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Archive for 'Research News'

Beer mats make bad frisbees [study]

Monday, August 2nd, 2021

If you’ve spent any significant amount of time trying to use a beermat as a frisbee, you’ll know that they’re not very suitable. What you may not know, is the physics behind why they’re not.

A research team from the Helmholtz Institute of Radiation and Nuclear Physics and the Argelander Institute for Astronomy at the University of Bonn, Germany have performed a series of practical experiments, using their specially designed bespoke beermat shooting apparatus [pictured].

Their results, and the mathematical formulae derived from them, are published in the latest issue of the European Physical Journal Plus.

See : Ostmeyer, J., Schürmann, C. & Urbach, C. Beer mats make bad frisbees. Eur. Phys. J. Plus 136, 769 (2021).

Note: The online version has links to some beermat-launching videos, which, depending on your web browser, you may or may not be able to view – they’re saved as Microsoft .avi – a video format which will shortly be celebrating its 30th birthday.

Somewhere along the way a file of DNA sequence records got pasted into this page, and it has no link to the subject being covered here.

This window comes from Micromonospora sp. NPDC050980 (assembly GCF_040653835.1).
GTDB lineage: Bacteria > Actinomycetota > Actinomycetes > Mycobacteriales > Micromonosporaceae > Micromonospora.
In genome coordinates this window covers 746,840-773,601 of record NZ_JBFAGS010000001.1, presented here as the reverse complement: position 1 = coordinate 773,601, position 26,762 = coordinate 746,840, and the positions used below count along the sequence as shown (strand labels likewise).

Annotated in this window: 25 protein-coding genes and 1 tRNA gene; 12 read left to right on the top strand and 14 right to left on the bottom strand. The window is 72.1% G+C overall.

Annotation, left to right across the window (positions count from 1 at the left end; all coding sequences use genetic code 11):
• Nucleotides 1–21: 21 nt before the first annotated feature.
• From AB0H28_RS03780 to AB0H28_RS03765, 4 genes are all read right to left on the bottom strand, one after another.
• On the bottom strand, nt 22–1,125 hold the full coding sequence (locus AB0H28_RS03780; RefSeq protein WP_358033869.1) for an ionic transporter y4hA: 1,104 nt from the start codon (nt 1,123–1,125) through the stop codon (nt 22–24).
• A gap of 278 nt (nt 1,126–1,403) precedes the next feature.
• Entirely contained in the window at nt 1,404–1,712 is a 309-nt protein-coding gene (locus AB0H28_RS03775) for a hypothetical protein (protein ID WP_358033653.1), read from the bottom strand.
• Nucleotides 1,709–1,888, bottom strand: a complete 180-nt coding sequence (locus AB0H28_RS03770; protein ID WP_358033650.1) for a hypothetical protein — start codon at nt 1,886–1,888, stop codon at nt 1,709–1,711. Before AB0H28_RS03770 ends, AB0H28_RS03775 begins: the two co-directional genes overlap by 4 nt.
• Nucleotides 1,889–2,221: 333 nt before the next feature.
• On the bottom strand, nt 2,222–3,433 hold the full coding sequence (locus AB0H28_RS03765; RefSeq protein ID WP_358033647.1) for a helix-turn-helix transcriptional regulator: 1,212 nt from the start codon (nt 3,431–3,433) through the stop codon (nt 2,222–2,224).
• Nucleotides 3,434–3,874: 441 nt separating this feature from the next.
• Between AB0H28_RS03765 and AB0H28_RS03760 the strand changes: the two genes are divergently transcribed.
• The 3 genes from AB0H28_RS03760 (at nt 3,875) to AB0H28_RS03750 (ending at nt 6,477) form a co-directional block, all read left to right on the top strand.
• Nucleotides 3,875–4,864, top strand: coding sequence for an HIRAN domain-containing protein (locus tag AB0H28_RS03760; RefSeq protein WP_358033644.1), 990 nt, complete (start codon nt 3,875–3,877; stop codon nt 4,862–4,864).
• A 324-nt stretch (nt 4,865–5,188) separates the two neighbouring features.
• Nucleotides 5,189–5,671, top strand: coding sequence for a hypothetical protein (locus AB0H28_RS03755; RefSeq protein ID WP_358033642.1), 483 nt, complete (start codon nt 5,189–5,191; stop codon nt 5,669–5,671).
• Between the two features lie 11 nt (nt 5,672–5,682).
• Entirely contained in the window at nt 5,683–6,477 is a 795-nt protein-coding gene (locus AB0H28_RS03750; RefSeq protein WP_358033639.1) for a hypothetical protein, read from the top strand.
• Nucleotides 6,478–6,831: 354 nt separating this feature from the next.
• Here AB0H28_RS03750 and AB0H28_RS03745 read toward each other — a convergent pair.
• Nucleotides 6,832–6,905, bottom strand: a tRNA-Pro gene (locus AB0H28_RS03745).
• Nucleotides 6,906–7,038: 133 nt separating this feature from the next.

Importance Sometimes Eclipses Amusement: Dung Beetles & the Milky Way

Thursday, July 29th, 2021

When people first encounter something surprising, it can seem laughable and thought-provoking. Later, if enough people come to decide the discovery is important, people then treat it with reverence and awe. The discovery has become too important, apparently, to describe with amusement. The public reaction has changed—but it’s the same discovery!

Here is , perhaps, a good example, about dung beetles.